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Wine corks get second life as ReCORK insoles

SOLE's Performance Medium with Met Pad, an insole made out of carbon-capturing ReCORK. (Courtesy SOLE)

SOLE, a Calgary-headquartered footwear company, is giving used wine corks a second life by recycling them to make insoles and lower the carbon footprint of the shoe industry.

Founded in 2001 by Mike Baker, SOLE makes orthopedic and supportive insoles, shoes, socks, sport footwear and sandals.

Paul Maughan-Brown, a content manager at SOLE, told SustainableBiz Baker wants to do business responsibly, with the least possible impact on the environment.

As he considered a greener alternative to petroleum-based materials, Baker realized he had been walking over the solution all along. He remembered a cork cabin floor in British Columbia that held up for decades.

After Baker researched the sustainability and versatility of cork, SOLE started a cork recycling program in 2008 and explored its use in footwear.

With ReCORK, SOLE hopes to reduce both waste and greenhouse gas emissions from the footwear industry.

“We’ve unlocked something really special, something that’s really quite incredible in terms of (a) sustainable material that can replace petroleum-based materials in footwear and beyond,” Maughan-Brown said.

Making ReCORK

SOLE starts by collecting corks from across North America from private partners like kitchens, restaurants, bars, tasting events and festivals, and public partners such as liquor and grocery stores.

The company has a partnership with Return-It in Kelowna, B.C. and works with municipalities in Quebec to collect corks from donors. So far, SOLE has collected over 130 million corks.

The corks are shipped to SOLE, which sorts them to ensure there are no plastic corks in the batches. They are ground down to grains and re-agglomerated using SOLE’s patented technique which adds a small quantity of binding agents.

Maughan-Brown said the manufacturing process for ReCORK also uses less energy compared to producing an oil-based equivalent material.

ReCORK carries the features of cork, “a super versatile material” as described by Maughan-Brown. ReCORK is light, insulating and odour- and rot-resistant due to its anti-microbial properties, he explained.

“We have been working on an entirely new way of working with cork. We’ve pioneered a new process for recycling ground cork into a material that has the functional properties of petroleum-based foam,” Maughan-Brown said.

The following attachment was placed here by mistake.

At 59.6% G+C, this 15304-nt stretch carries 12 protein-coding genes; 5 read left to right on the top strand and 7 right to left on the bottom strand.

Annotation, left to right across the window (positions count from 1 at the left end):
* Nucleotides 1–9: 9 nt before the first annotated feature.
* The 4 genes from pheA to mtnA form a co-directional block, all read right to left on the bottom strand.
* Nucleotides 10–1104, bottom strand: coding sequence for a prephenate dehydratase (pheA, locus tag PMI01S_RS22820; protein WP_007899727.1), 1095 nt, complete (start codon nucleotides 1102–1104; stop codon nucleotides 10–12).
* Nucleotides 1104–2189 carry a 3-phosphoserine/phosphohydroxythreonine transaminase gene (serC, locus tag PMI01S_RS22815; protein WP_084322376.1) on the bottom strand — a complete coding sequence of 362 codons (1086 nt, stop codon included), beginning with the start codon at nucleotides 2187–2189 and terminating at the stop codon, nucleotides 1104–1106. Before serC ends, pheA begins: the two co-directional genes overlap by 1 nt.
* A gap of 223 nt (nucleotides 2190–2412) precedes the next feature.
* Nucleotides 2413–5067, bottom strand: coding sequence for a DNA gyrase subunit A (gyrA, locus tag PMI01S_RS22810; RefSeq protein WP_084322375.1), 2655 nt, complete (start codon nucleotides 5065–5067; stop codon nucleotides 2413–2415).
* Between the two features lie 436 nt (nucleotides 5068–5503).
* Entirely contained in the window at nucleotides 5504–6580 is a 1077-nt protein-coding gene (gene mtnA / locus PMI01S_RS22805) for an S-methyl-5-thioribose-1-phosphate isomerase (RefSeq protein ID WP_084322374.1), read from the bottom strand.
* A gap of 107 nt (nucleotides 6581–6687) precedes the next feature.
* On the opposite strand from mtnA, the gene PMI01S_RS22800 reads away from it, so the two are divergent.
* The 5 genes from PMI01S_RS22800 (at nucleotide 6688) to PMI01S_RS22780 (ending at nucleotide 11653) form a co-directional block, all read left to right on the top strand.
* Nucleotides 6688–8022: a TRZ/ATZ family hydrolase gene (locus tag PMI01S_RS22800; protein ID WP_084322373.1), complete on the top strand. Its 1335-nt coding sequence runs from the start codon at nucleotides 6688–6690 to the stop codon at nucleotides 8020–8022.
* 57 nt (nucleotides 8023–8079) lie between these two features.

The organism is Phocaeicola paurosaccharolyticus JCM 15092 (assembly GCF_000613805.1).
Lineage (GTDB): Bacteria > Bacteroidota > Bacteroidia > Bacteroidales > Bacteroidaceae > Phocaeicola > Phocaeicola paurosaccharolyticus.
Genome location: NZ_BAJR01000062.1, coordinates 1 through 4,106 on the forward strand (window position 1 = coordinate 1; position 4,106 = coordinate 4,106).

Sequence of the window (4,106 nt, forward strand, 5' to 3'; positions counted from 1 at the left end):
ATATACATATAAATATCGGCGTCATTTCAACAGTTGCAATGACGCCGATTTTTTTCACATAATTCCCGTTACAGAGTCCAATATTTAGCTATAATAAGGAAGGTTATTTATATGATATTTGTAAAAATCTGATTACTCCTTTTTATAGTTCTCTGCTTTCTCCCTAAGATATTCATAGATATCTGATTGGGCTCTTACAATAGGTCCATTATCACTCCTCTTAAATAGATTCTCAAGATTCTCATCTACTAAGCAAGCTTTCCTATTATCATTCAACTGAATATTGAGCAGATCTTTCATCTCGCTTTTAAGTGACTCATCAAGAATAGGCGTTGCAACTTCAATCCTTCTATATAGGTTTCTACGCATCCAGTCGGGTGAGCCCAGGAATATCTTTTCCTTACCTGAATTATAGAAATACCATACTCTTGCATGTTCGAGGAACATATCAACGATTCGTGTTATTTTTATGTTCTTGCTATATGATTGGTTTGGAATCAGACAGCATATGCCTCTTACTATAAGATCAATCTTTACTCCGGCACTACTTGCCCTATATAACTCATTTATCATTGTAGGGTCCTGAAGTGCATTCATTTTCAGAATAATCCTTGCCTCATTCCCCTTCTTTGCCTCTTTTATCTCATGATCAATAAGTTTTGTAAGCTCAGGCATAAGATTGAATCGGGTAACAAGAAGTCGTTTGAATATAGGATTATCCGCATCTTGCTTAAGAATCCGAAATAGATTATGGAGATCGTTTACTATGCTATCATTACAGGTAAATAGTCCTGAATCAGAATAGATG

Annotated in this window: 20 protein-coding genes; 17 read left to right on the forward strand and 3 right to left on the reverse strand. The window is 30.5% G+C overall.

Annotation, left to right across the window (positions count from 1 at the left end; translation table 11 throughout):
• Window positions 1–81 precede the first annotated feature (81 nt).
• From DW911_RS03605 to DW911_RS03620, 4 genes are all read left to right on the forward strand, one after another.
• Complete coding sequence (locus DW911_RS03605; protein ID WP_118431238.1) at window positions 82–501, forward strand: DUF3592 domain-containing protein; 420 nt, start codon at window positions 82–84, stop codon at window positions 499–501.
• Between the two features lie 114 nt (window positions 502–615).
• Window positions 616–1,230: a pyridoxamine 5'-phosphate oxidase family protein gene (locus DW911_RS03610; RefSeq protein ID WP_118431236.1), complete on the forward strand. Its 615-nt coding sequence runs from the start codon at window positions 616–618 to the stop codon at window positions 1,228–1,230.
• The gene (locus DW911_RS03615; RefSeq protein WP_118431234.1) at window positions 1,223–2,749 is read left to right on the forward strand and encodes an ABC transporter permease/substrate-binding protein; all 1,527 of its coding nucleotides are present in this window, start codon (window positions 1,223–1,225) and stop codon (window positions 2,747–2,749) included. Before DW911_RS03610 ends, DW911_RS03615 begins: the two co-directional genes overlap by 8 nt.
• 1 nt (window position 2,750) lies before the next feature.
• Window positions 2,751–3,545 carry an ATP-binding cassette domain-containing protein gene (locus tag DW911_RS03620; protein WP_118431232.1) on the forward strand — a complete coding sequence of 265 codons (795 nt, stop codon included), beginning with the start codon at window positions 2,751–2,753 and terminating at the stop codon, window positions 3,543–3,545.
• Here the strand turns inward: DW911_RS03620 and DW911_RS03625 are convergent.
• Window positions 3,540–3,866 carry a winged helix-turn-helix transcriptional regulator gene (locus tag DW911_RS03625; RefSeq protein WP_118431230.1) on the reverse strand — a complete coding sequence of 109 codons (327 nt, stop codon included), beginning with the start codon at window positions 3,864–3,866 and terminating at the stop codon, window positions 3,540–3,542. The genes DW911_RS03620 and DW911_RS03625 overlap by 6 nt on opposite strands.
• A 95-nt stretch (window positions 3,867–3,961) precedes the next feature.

The cork-based material is utilized in a number of products, including the most recent Performance Medium with Met Pad insoles.

Maughan-Maughan-Brown said the company is in talks with other brands potentially interested in using ReCORK.

SOLE has sold over 372,000 pairs of ReCORK insoles, Maughan-Brown said.

Carbon capturing soles

The footwear industry has a carbon footprint of 1.4 per cent of global greenhouse gas emissions, a study from sustainability consultancy Quantis said. Disposed shoes and their soles contribute to a growing waste problem, lingering for potentially hundreds of years.

SOLE chose cork to help tackle this because it also captures carbon, meaning ReCORK is a carbon-negative product.

Cork grows as the bark of the cork tree and can be harvested every nine to 12 years, according to Maughan-Brown. Harvesting cork does not require cutting down the tree, and stripping the cork tree of bark stimulates it to produce more bark, thus accelerating its carbon consumption by up to five times.

“. . . when you harvest the bark, up to 70 times the weight of the bark has (been) absorbed in carbon dioxide by the cork tree,” Maughan-Brown said. “Each kilogram of cork oak bark is worth up to 70 kilograms of carbon dioxide absorbed from the atmosphere.

"So cork in itself is this inherently incredibly carbon-negative material to begin with.”

The company’s lifecycle analysis of the SOLE Performance Medium with Met Pad found after manufacturing, shipping, storing and even heat-moulding at home, the product removes 2.28 kilograms of carbon dioxide equivalent.

Some of SOLE’s insoles are also carbon negative.

The company’s soles continue to have a synthetic layer of cushioning, meaning they are not entirely biodegradable. Maughan-Brown said SOLE is working to create a recycled, biodegradable cork insole with no synthetic layers that can be sent back to SOLE for recycling to create a “truly circular mode of production for the products.”

Editor's note: Changed the reference to "shoe soles" to "insoles" and amended the "new natural industrial process" to "a new process." Corrected Paul Maughan-Brown's attributions to his full surname, not "Brown". We regret the errors.

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